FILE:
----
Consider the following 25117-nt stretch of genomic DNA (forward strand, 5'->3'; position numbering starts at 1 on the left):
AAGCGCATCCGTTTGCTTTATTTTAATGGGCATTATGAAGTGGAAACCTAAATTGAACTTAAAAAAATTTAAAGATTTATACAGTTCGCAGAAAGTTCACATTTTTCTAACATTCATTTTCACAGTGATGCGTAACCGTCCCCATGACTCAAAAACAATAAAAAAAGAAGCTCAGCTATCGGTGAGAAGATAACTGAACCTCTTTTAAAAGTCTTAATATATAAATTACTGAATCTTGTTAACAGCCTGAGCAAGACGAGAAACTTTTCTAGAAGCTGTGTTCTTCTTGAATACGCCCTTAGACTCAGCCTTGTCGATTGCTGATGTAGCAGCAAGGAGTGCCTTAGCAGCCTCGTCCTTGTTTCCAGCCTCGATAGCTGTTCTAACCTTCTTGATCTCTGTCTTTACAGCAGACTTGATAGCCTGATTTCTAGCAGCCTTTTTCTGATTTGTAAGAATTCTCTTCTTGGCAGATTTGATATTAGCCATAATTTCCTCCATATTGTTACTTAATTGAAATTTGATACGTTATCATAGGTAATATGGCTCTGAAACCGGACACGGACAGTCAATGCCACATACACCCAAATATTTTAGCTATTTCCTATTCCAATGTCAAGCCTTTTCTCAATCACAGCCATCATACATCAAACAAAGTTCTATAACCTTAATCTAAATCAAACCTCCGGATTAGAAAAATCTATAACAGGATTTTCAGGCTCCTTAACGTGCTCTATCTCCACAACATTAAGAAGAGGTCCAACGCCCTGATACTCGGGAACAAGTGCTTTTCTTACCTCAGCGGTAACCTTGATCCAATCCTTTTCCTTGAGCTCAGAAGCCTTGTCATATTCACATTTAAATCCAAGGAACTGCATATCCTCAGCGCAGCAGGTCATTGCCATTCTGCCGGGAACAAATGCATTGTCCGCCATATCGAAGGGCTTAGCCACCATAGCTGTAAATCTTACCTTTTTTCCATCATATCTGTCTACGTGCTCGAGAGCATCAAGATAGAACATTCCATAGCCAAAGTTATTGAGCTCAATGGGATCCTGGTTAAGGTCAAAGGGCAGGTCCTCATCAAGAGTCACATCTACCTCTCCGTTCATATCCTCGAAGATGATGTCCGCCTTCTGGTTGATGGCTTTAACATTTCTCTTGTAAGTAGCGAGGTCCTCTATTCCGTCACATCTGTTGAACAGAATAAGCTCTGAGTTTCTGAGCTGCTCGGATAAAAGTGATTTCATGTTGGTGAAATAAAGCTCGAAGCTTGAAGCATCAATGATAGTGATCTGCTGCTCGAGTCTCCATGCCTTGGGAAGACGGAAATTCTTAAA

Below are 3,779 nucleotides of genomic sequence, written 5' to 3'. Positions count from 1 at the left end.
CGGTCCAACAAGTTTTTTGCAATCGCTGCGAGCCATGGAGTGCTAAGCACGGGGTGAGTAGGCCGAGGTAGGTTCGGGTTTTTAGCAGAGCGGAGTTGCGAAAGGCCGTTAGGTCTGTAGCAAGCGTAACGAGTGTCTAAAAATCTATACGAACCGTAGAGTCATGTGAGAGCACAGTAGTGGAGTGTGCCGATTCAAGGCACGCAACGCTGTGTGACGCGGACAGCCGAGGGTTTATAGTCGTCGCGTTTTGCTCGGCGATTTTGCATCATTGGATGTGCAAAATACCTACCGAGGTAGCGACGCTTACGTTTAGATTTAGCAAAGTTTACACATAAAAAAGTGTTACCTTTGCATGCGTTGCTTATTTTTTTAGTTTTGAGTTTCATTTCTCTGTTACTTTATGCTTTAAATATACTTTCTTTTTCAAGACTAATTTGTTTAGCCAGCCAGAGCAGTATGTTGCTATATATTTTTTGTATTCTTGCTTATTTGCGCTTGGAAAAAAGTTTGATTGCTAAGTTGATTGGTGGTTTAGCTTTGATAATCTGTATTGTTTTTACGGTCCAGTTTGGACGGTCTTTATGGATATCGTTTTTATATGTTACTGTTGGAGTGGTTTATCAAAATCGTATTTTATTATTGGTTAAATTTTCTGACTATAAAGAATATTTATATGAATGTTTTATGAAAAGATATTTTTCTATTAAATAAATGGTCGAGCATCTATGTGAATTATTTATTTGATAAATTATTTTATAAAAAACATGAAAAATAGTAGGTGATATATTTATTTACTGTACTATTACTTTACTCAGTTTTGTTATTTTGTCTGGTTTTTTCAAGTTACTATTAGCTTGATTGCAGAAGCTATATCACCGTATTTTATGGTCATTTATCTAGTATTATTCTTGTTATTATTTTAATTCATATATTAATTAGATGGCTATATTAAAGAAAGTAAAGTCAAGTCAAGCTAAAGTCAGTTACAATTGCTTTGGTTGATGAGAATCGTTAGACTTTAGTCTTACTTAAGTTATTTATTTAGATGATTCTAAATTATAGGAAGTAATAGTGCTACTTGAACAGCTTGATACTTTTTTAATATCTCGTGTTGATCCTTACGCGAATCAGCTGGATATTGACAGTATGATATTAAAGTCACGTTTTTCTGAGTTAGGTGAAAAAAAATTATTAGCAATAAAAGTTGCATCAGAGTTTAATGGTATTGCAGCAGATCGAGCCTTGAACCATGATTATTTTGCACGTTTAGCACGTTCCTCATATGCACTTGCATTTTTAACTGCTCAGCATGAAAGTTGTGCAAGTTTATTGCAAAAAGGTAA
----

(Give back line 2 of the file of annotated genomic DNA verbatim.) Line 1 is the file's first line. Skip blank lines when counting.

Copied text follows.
AAGCGCATCCGTTTGCTTTATTTTAATGGGCATTATGAAGTGGAAACCTAAATTGAACTTAAAAAAATTTAAAGATTTATACAGTTCGCAGAAAGTTCACATTTTTCTAACATTCATTTTCACAGTGATGCGTAACCGTCCCCATGACTCAAAAACAATAAAAAAAGAAGCTCAGCTATCGGTGAGAAGATAACTGAACCTCTTTTAAAAGTCTTAATATATAAATTACTGAATCTTGTTAACAGCCTGAGCAAGACGAGAAACTTTTCTAGAAGCTGTGTTCTTCTTGAATACGCCCTTAGACTCAGCCTTGTCGATTGCTGATGTAGCAGCAAGGAGTGCCTTAGCAGCCTCGTCCTTGTTTCCAGCCTCGATAGCTGTTCTAACCTTCTTGATCTCTGTCTTTACAGCAGACTTGATAGCCTGATTTCTAGCAGCCTTTTTCTGATTTGTAAGAATTCTCTTCTTGGCAGATTTGATATTAGCCATAATTTCCTCCATATTGTTACTTAATTGAAATTTGATACGTTATCATAGGTAATATGGCTCTGAAACCGGACACGGACAGTCAATGCCACATACACCCAAATATTTTAGCTATTTCCTATTCCAATGTCAAGCCTTTTCTCAATCACAGCCATCATACATCAAACAAAGTTCTATAACCTTAATCTAAATCAAACCTCCGGATTAGAAAAATCTATAACAGGATTTTCAGGCTCCTTAACGTGCTCTATCTCCACAACATTAAGAAGAGGTCCAACGCCCTGATACTCGGGAACAAGTGCTTTTCTTACCTCAGCGGTAACCTTGATCCAATCCTTTTCCTTGAGCTCAGAAGCCTTGTCATATTCACATTTAAATCCAAGGAACTGCATATCCTCAGCGCAGCAGGTCATTGCCATTCTGCCGGGAACAAATGCATTGTCCGCCATATCGAAGGGCTTAGCCACCATAGCTGTAAATCTTACCTTTTTTCCATCATATCTGTCTACGTGCTCGAGAGCATCAAGATAGAACATTCCATAGCCAAAGTTATTGAGCTCAATGGGATCCTGGTTAAGGTCAAAGGGCAGGTCCTCATCAAGAGTCACATCTACCTCTCCGTTCATATCCTCGAAGATGATGTCCGCCTTCTGGTTGATGGCTTTAACATTTCTCTTGTAAGTAGCGAGGTCCTCTATTCCGTCACATCTGTTGAACAGAATAAGCTCTGAGTTTCTGAGCTGCTCGGATAAAAGTGATTTCATGTTGGTGAAATAAAGCTCGAAGCTTGAAGCATCAATGATAGTGATCTGCTGCTCGAGTCTCCATGCCTTGGGAAGACGGAAATTCTTAAA